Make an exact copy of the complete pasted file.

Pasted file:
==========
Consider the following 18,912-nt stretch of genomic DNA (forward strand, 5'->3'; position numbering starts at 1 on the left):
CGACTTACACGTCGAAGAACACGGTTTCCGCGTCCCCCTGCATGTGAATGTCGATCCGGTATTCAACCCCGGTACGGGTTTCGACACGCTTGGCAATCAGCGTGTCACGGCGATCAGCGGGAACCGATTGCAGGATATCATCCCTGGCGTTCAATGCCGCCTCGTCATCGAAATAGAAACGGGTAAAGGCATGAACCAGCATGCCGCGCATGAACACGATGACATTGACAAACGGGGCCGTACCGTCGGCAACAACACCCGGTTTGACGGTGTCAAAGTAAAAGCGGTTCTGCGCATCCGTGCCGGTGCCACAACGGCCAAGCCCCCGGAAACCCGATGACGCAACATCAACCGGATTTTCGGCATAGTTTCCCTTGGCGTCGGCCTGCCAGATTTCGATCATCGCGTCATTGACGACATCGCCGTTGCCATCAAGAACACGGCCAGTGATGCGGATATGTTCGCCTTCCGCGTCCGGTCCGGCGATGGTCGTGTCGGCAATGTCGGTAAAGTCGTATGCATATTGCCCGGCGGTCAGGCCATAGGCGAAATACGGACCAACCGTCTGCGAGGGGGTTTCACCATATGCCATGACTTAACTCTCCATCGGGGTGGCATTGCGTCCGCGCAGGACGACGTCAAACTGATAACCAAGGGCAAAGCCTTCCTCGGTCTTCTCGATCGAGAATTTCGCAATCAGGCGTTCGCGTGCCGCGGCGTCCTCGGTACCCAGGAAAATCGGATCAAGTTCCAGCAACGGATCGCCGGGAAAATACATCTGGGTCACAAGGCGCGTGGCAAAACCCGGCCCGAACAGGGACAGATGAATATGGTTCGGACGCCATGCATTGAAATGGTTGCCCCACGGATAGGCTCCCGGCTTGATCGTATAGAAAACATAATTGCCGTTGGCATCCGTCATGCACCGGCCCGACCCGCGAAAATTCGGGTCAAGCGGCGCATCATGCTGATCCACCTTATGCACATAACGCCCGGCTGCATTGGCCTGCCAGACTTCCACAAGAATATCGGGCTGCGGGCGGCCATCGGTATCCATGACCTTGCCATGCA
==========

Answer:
Consider the following 18,912-nt stretch of genomic DNA (forward strand, 5'->3'; position numbering starts at 1 on the left):
CGACTTACACGTCGAAGAACACGGTTTCCGCGTCCCCCTGCATGTGAATGTCGATCCGGTATTCAACCCCGGTACGGGTTTCGACACGCTTGGCAATCAGCGTGTCACGGCGATCAGCGGGAACCGATTGCAGGATATCATCCCTGGCGTTCAATGCCGCCTCGTCATCGAAATAGAAACGGGTAAAGGCATGAACCAGCATGCCGCGCATGAACACGATGACATTGACAAACGGGGCCGTACCGTCGGCAACAACACCCGGTTTGACGGTGTCAAAGTAAAAGCGGTTCTGCGCATCCGTGCCGGTGCCACAACGGCCAAGCCCCCGGAAACCCGATGACGCAACATCAACCGGATTTTCGGCATAGTTTCCCTTGGCGTCGGCCTGCCAGATTTCGATCATCGCGTCATTGACGACATCGCCGTTGCCATCAAGAACACGGCCAGTGATGCGGATATGTTCGCCTTCCGCGTCCGGTCCGGCGATGGTCGTGTCGGCAATGTCGGTAAAGTCGTATGCATATTGCCCGGCGGTCAGGCCATAGGCGAAATACGGACCAACCGTCTGCGAGGGGGTTTCACCATATGCCATGACTTAACTCTCCATCGGGGTGGCATTGCGTCCGCGCAGGACGACGTCAAACTGATAACCAAGGGCAAAGCCTTCCTCGGTCTTCTCGATCGAGAATTTCGCAATCAGGCGTTCGCGTGCCGCGGCGTCCTCGGTACCCAGGAAAATCGGATCAAGTTCCAGCAACGGATCGCCGGGAAAATACATCTGGGTCACAAGGCGCGTGGCAAAACCCGGCCCGAACAGGGACAGATGAATATGGTTCGGACGCCATGCATTGAAATGGTTGCCCCACGGATAGGCTCCCGGCTTGATCGTATAGAAAACATAATTGCCGTTGGCATCCGTCATGCACCGGCCCGACCCGCGAAAATTCGGGTCAAGCGGCGCATCATGCTGATCCACCTTATGCACATAACGCCCGGCTGCATTGGCCTGCCAGACTTCCACAAGAATATCGGGCTGCGGGCGGCCATCGGTATCCATGACCTTGCCATGCA